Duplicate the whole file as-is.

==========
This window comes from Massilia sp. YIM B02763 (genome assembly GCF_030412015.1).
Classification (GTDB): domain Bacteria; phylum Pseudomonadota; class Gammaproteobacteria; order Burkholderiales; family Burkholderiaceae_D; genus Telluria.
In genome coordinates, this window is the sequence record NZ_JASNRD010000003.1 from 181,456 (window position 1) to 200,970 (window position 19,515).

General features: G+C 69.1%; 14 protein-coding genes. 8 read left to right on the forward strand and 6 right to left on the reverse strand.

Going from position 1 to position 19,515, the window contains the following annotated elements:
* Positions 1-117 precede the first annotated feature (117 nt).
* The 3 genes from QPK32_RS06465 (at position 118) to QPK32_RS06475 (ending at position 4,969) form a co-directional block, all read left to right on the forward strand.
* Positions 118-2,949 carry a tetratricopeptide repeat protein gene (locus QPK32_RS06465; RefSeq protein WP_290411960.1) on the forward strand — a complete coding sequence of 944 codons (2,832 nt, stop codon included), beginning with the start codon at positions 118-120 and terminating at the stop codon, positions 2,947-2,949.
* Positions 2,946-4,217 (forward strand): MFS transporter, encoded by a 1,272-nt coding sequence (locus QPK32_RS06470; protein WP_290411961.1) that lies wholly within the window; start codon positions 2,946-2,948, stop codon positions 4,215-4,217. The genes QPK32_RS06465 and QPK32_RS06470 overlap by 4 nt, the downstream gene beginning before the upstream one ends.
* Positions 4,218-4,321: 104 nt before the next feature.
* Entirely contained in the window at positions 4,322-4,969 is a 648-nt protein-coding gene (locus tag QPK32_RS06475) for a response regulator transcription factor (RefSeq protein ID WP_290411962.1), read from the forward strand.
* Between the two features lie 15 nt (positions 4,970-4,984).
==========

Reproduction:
This window comes from Massilia sp. YIM B02763 (genome assembly GCF_030412015.1).
Classification (GTDB): domain Bacteria; phylum Pseudomonadota; class Gammaproteobacteria; order Burkholderiales; family Burkholderiaceae_D; genus Telluria.
In genome coordinates, this window is the sequence record NZ_JASNRD010000003.1 from 181,456 (window position 1) to 200,970 (window position 19,515).

General features: G+C 69.1%; 14 protein-coding genes. 8 read left to right on the forward strand and 6 right to left on the reverse strand.

Going from position 1 to position 19,515, the window contains the following annotated elements:
* Positions 1-117 precede the first annotated feature (117 nt).
* The 3 genes from QPK32_RS06465 (at position 118) to QPK32_RS06475 (ending at position 4,969) form a co-directional block, all read left to right on the forward strand.
* Positions 118-2,949 carry a tetratricopeptide repeat protein gene (locus QPK32_RS06465; RefSeq protein WP_290411960.1) on the forward strand — a complete coding sequence of 944 codons (2,832 nt, stop codon included), beginning with the start codon at positions 118-120 and terminating at the stop codon, positions 2,947-2,949.
* Positions 2,946-4,217 (forward strand): MFS transporter, encoded by a 1,272-nt coding sequence (locus QPK32_RS06470; protein WP_290411961.1) that lies wholly within the window; start codon positions 2,946-2,948, stop codon positions 4,215-4,217. The genes QPK32_RS06465 and QPK32_RS06470 overlap by 4 nt, the downstream gene beginning before the upstream one ends.
* Positions 4,218-4,321: 104 nt before the next feature.
* Entirely contained in the window at positions 4,322-4,969 is a 648-nt protein-coding gene (locus tag QPK32_RS06475) for a response regulator transcription factor (RefSeq protein ID WP_290411962.1), read from the forward strand.
* Between the two features lie 15 nt (positions 4,970-4,984).